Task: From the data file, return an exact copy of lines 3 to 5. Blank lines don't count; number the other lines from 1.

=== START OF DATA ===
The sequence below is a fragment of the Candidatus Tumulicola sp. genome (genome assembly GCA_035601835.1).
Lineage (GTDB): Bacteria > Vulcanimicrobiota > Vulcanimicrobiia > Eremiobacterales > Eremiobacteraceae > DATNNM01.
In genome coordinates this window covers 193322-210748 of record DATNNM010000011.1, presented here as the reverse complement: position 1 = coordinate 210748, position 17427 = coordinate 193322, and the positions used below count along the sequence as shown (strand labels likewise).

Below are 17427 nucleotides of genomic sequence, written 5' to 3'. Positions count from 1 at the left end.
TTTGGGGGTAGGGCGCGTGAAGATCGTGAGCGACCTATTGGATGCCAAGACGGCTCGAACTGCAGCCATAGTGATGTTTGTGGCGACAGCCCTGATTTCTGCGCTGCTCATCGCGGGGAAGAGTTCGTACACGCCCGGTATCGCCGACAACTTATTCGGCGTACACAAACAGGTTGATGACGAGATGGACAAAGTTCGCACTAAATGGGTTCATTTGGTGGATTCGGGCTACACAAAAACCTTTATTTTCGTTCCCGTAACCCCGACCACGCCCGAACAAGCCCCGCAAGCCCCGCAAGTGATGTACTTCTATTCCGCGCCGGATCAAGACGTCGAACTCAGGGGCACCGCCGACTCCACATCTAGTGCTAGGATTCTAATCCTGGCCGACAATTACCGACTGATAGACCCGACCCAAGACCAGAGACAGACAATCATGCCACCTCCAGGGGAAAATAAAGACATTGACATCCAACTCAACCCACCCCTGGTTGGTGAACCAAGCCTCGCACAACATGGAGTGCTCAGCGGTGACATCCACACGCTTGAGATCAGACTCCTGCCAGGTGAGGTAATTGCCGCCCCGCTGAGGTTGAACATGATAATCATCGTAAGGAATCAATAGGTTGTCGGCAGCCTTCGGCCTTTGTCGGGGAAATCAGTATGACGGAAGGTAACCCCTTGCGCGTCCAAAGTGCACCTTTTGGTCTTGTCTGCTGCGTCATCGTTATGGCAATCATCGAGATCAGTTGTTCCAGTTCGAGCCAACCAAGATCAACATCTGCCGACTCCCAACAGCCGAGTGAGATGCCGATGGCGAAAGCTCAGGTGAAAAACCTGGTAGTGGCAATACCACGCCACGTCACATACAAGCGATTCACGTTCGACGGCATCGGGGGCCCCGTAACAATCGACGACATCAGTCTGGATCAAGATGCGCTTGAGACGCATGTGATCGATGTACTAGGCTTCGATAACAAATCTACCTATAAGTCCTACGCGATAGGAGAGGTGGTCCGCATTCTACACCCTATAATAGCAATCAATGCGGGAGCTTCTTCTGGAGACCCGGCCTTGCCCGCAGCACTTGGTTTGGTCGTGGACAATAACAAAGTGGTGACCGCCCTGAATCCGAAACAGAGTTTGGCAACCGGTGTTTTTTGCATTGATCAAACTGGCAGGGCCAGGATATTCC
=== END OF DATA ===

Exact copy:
In genome coordinates this window covers 193322-210748 of record DATNNM010000011.1, presented here as the reverse complement: position 1 = coordinate 210748, position 17427 = coordinate 193322, and the positions used below count along the sequence as shown (strand labels likewise).

Below are 17427 nucleotides of genomic sequence, written 5' to 3'. Positions count from 1 at the left end.
TTTGGGGGTAGGGCGCGTGAAGATCGTGAGCGACCTATTGGATGCCAAGACGGCTCGAACTGCAGCCATAGTGATGTTTGTGGCGACAGCCCTGATTTCTGCGCTGCTCATCGCGGGGAAGAGTTCGTACACGCCCGGTATCGCCGACAACTTATTCGGCGTACACAAACAGGTTGATGACGAGATGGACAAAGTTCGCACTAAATGGGTTCATTTGGTGGATTCGGGCTACACAAAAACCTTTATTTTCGTTCCCGTAACCCCGACCACGCCCGAACAAGCCCCGCAAGCCCCGCAAGTGATGTACTTCTATTCCGCGCCGGATCAAGACGTCGAACTCAGGGGCACCGCCGACTCCACATCTAGTGCTAGGATTCTAATCCTGGCCGACAATTACCGACTGATAGACCCGACCCAAGACCAGAGACAGACAATCATGCCACCTCCAGGGGAAAATAAAGACATTGACATCCAACTCAACCCACCCCTGGTTGGTGAACCAAGCCTCGCACAACATGGAGTGCTCAGCGGTGACATCCACACGCTTGAGATCAGACTCCTGCCAGGTGAGGTAATTGCCGCCCCGCTGAGGTTGAACATGATAATCATCGTAAGGAATCAATAGGTTGTCGGCAGCCTTCGGCCTTTGTCGGGGAAATCAGTATGACGGAAGGTAACCCCTTGCGCGTCCAAAGTGCACCTTTTGGTCTTGTCTGCTGCGTCATCGTTATGGCAATCATCGAGATCAGTTGTTCCAGTTCGAGCCAACCAAGATCAACATCTGCCGACTCCCAACAGCCGAGTGAGATGCCGATGGCGAAAGCTCAGGTGAAAAACCTGGTAGTGGCAATACCACGCCACGTCACATACAAGCGATTCACGTTCGACGGCATCGGGGGCCCCGTAACAATCGACGACATCAGTCTGGATCAAGATGCGCTTGAGACGCATGTGATCGATGTACTAGGCTTCGATAACAAATCTACCTATAAGTCCTACGCGATAGGAGAGGTGGTCCGCATTCTACACCCTATAATAGCAATCAATGCGGGAGCTTCTTCTGGAGACCCGGCCTTGCCCGCAGCACTTGGTTTGGTCGTGGACAATAACAAAGTGGTGACCGCCCTGAATCCGAAACAGAGTTTGGCAACCGGTGTTTTTTGCATTGATCAAACTGGCAGGGCCAGGATATTCC